TL;DR: This book will not teach you how to use OpenGL or DirectX; instead, it can teach you how OpenGL and DirectX work. In practice you won’t write a software renderer for production use, but understanding how and why a renderer works will let you use OpenGL and DirectX more effectively.
Computer Graphics is a fascinating topic – how do you make Toy Story out of algorithms and some geometric data? Interestingly enough, it’s a mysterious topic not only for the average cinema fan, but also for world-class engineers who just haven’t been exposed to it.
Computer Graphics is also a frighteningly broad topic. From 3D rendering to photographic image filters, from fonts to particle systems, there’s a multitude of disciplines that can be categorized under CG. This work focuses exclusively on 3D rendering.
Computer Graphics from scratch is my humble attempt to demystify that slice of Computer Graphics in an accessible way. It can be easily understood by high-school students, while covering the same topics of an university course. It is, in fact, based on my years of teaching the subject at my university.
There’s little pre-requisite knowledge, nor hardware or software dependencies. The only primitive used in the book is a method that lets us set the color of a pixel – hence “from scratch”. The algorithms are conceptually simple, and the math is straightforward. There is some high-school level trigonometry. There’s some basic Linear Algebra as well, but I’m including an appendix that can be consulted as necessary.
This work is divided in two main parts, Raytracing and Rasterization, which focus on the two main ways to make pretty pictures out of data. The Common concepts chapter introduces some basic knowledge necessary to understand these two parts.
The focus of this work is not on performance, but on clear conceptual exposition. The sample code is, well, sample code, written in the most clear way possible, which may not be the most efficient way to implement the algorithms. Where there are different ways to do something, I’ve chosen the easiest to understand.
The “end result” of this work is two complete, fully functional renderers: a raytracer and a rasterizer. Although they follow very different approaches, they produce similar results when used to render a simple scene:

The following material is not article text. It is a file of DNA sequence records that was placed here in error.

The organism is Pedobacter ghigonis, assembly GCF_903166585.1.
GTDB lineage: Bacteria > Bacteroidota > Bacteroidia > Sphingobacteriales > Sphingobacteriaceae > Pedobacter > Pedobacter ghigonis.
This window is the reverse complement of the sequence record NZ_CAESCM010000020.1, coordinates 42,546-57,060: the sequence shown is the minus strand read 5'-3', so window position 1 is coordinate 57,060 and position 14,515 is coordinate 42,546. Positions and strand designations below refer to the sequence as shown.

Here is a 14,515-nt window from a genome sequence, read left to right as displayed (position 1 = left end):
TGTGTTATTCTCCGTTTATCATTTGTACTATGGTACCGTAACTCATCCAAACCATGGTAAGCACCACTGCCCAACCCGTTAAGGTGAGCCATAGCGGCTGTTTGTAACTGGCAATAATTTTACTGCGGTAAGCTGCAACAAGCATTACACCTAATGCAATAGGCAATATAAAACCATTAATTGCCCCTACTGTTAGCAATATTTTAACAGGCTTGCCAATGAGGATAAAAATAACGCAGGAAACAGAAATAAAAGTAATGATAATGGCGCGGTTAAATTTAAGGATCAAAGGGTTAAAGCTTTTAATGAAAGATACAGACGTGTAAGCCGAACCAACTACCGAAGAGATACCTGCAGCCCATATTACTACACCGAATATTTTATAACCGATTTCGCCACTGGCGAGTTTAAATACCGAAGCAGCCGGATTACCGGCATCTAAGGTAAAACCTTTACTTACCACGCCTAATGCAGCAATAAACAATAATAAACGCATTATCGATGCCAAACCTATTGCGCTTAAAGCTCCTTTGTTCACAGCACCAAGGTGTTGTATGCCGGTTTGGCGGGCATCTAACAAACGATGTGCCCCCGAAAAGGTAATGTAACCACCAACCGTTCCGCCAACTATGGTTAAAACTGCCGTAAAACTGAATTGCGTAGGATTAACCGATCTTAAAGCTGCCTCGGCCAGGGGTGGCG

While their sets of features have considerable overlap, they aren’t identical, so this book covers their specific strenghts:
Why read this?
This work should give you all the knowledge necessary to write software renderers. Although in the age of GPUs few people have good reasons to write a pure software renderer, the experience of writing one is valuable for the following reasons:
Shaders. The first GPUs had their algorithms hardcoded in hardware, but in modern ones you’re expected to write your own shaders. In other words, you’re still implementing big chunks of rendering software, except it now runs on the GPU.
Understanding. Whether you’re using a fixed pipeline or writing your own shaders, understanding what’s going on behind the scenes lets you use the fixed pipeline better and write better shaders.
Fun. Few areas of Computer Science have the kind of immediately visible results offered by Computer Graphics. The sense of accomplishment you get when your SQL query runs just right is nothing compared to what you feel the first time you get ray traced reflections right. I taught Computer Graphics at my university for 5 years. I often wondered why I enjoyed teaching the same thing semester after semester for so long; in the end, what made it worth it was seeing the faces of my students light up and use their first renders as desktop backgrounds.
Work in progress
This is a work in progress. Here’s a non-exhaustive to do list:
- Texture filtering
- Normal mapping
- Textures in the raytracer
- Shadows in the rasterizer (stencil and shadow maps)
- Reflection in the rasterizer
- Expand the CSG and Refraction sections into chapters
- Linear algebra appendix
- Make demos interactive
- Clean up demo code
Feel free to contribute or to correct mistakes – all the text, diagrams and demos are in Github. PRs welcome!
About the author
I’m a software engineer who founded and ran a game development company (which you haven’t heard of), worked at Google (which you have heard of), and now works at Improbable (who have a good shot at building the Matrix, for real – or at the very least revolutionise multiplayer game development).
I taught Computer Graphics for 5 years at my university, where it was a semester-long 3rd year subject. I am grateful to all of my students, who served as unwitting guinea pigs for the materials that have inspired this book.
I have other interests besides Computer Graphics, engineering-related and otherwise. See my website for more details and contact information.